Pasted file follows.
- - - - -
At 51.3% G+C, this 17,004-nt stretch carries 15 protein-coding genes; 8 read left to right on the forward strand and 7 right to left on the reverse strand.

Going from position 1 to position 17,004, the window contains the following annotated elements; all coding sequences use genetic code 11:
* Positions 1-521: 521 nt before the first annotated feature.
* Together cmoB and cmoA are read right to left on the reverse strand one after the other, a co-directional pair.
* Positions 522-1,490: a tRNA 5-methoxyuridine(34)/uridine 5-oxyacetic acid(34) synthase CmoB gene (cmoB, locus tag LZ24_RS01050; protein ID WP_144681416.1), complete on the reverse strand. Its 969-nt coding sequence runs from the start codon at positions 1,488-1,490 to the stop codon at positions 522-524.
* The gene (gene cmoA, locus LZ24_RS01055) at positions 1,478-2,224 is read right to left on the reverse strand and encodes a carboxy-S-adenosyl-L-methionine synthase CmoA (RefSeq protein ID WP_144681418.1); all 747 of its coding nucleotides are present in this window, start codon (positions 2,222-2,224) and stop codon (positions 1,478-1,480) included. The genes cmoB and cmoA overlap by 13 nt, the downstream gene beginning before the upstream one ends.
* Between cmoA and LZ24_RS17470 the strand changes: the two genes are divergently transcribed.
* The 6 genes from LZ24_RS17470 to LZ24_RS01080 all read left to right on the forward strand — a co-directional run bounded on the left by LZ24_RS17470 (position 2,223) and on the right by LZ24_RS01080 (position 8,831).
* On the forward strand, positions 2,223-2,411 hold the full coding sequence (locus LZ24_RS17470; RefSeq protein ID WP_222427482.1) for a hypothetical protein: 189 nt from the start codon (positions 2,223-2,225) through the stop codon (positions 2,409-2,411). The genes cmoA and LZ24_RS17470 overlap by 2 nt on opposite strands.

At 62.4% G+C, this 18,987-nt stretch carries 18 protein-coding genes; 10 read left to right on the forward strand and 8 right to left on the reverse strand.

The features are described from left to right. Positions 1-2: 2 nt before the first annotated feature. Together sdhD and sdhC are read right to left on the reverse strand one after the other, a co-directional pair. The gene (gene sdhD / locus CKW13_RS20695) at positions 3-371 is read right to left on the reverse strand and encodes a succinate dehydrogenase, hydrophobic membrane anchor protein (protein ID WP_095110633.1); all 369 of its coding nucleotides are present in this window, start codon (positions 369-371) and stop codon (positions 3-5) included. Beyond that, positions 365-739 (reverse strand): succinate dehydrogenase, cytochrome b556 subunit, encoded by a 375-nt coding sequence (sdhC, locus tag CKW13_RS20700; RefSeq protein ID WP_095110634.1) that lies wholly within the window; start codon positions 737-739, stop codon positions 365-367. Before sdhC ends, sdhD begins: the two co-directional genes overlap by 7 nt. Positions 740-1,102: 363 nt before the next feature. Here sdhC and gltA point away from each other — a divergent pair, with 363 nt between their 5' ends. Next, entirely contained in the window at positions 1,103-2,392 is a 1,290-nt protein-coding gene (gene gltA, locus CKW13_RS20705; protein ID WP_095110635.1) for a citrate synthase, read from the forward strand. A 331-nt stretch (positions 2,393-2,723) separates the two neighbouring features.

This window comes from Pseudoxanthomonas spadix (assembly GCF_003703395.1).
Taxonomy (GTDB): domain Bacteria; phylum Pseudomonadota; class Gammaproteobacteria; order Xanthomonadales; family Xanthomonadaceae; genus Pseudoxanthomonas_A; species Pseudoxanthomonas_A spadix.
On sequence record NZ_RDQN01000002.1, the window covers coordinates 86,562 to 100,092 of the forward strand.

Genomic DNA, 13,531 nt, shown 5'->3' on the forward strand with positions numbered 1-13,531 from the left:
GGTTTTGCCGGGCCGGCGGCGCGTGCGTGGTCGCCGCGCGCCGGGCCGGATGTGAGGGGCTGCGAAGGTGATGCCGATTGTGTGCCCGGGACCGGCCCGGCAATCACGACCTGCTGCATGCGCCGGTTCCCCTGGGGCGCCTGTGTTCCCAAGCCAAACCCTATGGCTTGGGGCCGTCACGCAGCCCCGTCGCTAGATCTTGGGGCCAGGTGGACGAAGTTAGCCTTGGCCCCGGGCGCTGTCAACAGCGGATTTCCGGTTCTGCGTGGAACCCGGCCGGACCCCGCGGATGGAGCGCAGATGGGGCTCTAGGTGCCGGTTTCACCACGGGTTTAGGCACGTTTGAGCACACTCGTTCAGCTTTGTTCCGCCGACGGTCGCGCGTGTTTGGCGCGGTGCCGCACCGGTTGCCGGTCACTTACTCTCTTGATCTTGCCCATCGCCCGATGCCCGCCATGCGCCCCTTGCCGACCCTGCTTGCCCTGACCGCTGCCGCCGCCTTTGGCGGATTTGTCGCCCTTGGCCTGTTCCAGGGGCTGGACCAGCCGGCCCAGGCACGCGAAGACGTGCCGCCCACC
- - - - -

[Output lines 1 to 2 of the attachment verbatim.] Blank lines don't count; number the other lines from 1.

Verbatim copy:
At 51.3% G+C, this 17,004-nt stretch carries 15 protein-coding genes; 8 read left to right on the forward strand and 7 right to left on the reverse strand.

Going from position 1 to position 17,004, the window contains the following annotated elements; all coding sequences use genetic code 11: